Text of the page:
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Cargo Cults

Column by George Sibley

Rural economics – December 2001 – Colorado Central Magazine

CARGO CULTS. At yet another early morning Economic Development Board emergency airline meeting, that’s what I found myself thinking about.

During World War II, the great American war machine dropped out of the sky onto some Pacific islands that were inhabited only by some remnant Stone Age peoples. We went in with bulldozers and carved runways out of the jungle, flying big cargo planes in and out to support the island-hopping war against Japan. Then, a few months later, as the war moved on, the runways were abandoned.

But this sudden intrusion of the Industrial Age on the Stone Age islanders had been transformative. It was as if the gods had briefly descended, showering them with candy bars and other strange foods, and with shovels to beat into spears, and all manner of other wonders. Their lives were changed; and instead of whatever they had been doing before to fill the time, they started building stick models of airplanes which they set out on the abandoned runways, like duck decoys on a pond, trying to lure the big birds out of the sky again. It became a kind of religion.

I don’t know what has happened since those “cargo cults” began — but that’s not my concern here. I was only thinking of them because it seems so similar to what we are doing in this valley. Here, we’re putting together a pot of money to set out on our runway in hopes of luring United Airlines to send a big bird full of skiers everyday this winter. We hope, we pray.

This pot of money is being laboriously collected by volunteers from local businesses and individuals that are already suffering from the slowing-down of the great clanking American production-consumption machine. The purpose of the pot is to guarantee that United won’t lose money flying big planes into the Upper Gunnison valley this winter — although United still claims to be losing money every time a big bird goes into the air.

Working on projects like this under the guise of economic development, I’m starting to wonder about our capitalistic market economy. According to the economic dogma taught in classrooms here at the college, the market economy is supposed to be driven by competition; producers compete to get the profits to be made from providing needed goods and services.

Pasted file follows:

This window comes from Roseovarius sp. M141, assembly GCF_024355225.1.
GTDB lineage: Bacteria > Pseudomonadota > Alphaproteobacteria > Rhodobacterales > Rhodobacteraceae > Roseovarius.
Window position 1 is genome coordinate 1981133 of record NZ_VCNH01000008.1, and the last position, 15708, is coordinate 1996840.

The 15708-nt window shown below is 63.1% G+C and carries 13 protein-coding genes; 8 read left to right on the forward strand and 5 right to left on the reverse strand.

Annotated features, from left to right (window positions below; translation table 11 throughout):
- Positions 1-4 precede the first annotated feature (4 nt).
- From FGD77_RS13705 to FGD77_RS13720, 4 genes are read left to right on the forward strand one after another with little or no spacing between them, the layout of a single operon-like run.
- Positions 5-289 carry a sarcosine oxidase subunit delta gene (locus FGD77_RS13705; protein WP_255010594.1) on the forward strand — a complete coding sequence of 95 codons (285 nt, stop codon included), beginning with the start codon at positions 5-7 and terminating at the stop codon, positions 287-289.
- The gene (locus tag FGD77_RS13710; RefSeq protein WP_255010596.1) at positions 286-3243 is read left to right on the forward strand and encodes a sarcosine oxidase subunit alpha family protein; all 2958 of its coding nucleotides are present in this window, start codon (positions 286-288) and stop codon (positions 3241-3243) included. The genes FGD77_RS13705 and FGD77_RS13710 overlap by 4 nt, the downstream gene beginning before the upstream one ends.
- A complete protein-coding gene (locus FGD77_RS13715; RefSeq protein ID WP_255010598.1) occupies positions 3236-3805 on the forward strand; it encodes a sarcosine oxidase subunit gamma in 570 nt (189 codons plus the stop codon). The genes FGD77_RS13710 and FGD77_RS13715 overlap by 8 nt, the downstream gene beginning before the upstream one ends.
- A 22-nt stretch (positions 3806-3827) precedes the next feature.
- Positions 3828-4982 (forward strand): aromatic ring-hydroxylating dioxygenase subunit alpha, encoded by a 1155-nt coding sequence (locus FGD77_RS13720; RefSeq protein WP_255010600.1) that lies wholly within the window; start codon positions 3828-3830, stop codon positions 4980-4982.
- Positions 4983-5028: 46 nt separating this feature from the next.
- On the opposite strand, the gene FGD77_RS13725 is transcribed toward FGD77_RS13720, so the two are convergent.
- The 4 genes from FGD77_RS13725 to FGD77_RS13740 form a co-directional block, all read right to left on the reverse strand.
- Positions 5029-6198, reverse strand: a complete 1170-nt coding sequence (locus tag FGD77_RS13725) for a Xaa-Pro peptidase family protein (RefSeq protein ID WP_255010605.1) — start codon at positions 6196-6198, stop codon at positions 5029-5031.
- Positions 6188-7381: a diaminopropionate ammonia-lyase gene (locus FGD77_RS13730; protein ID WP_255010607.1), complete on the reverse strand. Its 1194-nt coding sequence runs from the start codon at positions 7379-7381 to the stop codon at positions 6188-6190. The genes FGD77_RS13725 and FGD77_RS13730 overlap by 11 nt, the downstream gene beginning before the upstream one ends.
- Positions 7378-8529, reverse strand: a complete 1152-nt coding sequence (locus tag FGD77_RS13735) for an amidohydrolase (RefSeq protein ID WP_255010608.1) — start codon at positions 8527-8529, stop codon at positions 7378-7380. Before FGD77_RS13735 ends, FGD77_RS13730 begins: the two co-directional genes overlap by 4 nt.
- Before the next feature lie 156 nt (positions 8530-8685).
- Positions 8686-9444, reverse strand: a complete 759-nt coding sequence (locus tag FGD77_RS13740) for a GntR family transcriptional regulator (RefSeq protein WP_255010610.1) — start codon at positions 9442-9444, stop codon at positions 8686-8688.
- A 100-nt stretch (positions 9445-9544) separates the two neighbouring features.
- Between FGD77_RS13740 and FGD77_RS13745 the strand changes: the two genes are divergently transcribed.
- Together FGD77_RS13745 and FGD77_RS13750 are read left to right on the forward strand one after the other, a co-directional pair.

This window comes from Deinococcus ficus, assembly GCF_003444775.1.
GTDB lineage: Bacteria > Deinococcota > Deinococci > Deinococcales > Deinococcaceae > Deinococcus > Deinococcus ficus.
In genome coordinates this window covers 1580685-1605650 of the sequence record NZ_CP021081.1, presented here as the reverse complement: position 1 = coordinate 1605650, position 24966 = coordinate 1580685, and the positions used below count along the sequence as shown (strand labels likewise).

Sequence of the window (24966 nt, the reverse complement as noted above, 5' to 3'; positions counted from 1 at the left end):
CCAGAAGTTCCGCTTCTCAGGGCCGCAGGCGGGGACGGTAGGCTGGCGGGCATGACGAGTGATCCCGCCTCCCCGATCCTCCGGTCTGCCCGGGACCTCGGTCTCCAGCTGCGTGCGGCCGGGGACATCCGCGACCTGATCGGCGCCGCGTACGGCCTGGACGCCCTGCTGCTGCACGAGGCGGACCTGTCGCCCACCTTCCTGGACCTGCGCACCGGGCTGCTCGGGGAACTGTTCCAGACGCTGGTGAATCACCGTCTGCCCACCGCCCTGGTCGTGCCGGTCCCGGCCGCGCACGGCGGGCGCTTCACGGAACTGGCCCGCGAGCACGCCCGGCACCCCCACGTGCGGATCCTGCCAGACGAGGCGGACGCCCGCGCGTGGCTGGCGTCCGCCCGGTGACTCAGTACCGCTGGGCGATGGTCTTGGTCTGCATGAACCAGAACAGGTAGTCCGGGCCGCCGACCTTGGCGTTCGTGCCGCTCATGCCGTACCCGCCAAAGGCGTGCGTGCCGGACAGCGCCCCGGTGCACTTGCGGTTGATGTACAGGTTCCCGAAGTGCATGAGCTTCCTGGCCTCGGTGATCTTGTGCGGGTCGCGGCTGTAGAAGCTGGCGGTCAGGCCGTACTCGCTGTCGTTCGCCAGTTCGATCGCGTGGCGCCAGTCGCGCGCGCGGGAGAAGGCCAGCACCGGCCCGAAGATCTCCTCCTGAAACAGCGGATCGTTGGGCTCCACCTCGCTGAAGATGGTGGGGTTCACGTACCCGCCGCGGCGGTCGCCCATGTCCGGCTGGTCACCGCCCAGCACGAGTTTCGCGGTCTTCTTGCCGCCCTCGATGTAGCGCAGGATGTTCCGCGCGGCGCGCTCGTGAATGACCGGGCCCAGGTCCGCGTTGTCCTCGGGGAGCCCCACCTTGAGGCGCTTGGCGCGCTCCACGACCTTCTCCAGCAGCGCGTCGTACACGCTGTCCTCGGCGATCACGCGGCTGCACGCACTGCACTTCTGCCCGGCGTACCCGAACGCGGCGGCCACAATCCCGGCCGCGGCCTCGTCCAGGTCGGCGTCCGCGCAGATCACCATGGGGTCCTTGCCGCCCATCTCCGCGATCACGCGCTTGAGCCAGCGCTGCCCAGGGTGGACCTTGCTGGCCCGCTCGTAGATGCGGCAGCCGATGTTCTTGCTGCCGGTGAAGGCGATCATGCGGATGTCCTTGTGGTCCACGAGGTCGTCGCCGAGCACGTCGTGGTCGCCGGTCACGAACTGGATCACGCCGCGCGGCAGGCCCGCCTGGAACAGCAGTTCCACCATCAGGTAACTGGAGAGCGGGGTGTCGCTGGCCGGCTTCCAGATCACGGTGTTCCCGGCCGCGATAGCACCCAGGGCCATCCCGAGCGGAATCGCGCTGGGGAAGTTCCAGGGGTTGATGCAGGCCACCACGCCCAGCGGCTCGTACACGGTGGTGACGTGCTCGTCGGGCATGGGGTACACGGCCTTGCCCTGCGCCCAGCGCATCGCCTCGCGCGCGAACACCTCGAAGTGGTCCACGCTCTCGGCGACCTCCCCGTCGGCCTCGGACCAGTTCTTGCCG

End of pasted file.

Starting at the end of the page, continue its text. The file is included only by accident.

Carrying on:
So now we need air service into the Gunnison County Airport, and where are all those capitalists our prophet of profits, Adam Smith, said would be competing to provide what we need?

The airlines observe that they need this guarantee money because skiers aren’t exactly clamoring to get to our ski area — which is true enough — but the airlines demand a similar pot of guarantee money from ski resorts that are doing well. So rather than airlines competing to provide a service, we have customers competing to get the service.

But if new service providers enter the field, they’ll get beat on by the existing giant producers, with the apparent full collusion of the federal government — which also sends them really big pots of money when they claim to be hurting. I’m not at all sure how that fits into the laissez faire competitive capitalist market economy we revere.

THE HIGH PRIESTS of the capitalist market system, of course, will say that it’s not the system that is at fault; it’s our failure to apply the system. Despite our cargo-cult efforts, maybe there isn’t enough demand today for ski resorts, or for air service to ski resorts.

By Adam Smith’s logic, if a maker of pans finds himself with an overstock, he doesn’t go to the people for a bailout; he just switches to the production of pots which are more in demand. So if the number of skiers is flat or shrinking, then presumably some ski resorts should start producing something more competitive.

By that hard cold market logic, Adam Smith’s little self-interested mom-and-pop pan-maker has to undergo the trauma of having to change everything over in order to meet a different demand. And the rest of us need not share the pan-maker’s trauma since it’s his fault that he so misread the market.

But this gets difficult when it’s a whole valley economy with hundreds of moving parts, or an airline with tens of thousands of moving parts — and most of those moving parts are humans with self-interest enough but little individual control over their economic destiny. When the skiers aren’t coming, collecting another pot of money to improve marketing for what already exists seems easier than converting the whole clanking economy to something else. Rather than switching production to pots, we try to persuade people that our pan is better than anybody else’s. Then we set out a pot of money to lure the limping airline in case the skiers bite.

It all starts to look quite a lot like a cargo cult — more of a religion than an economy.

George Sibley teaches and writes and participates in community affairs in Gunnison.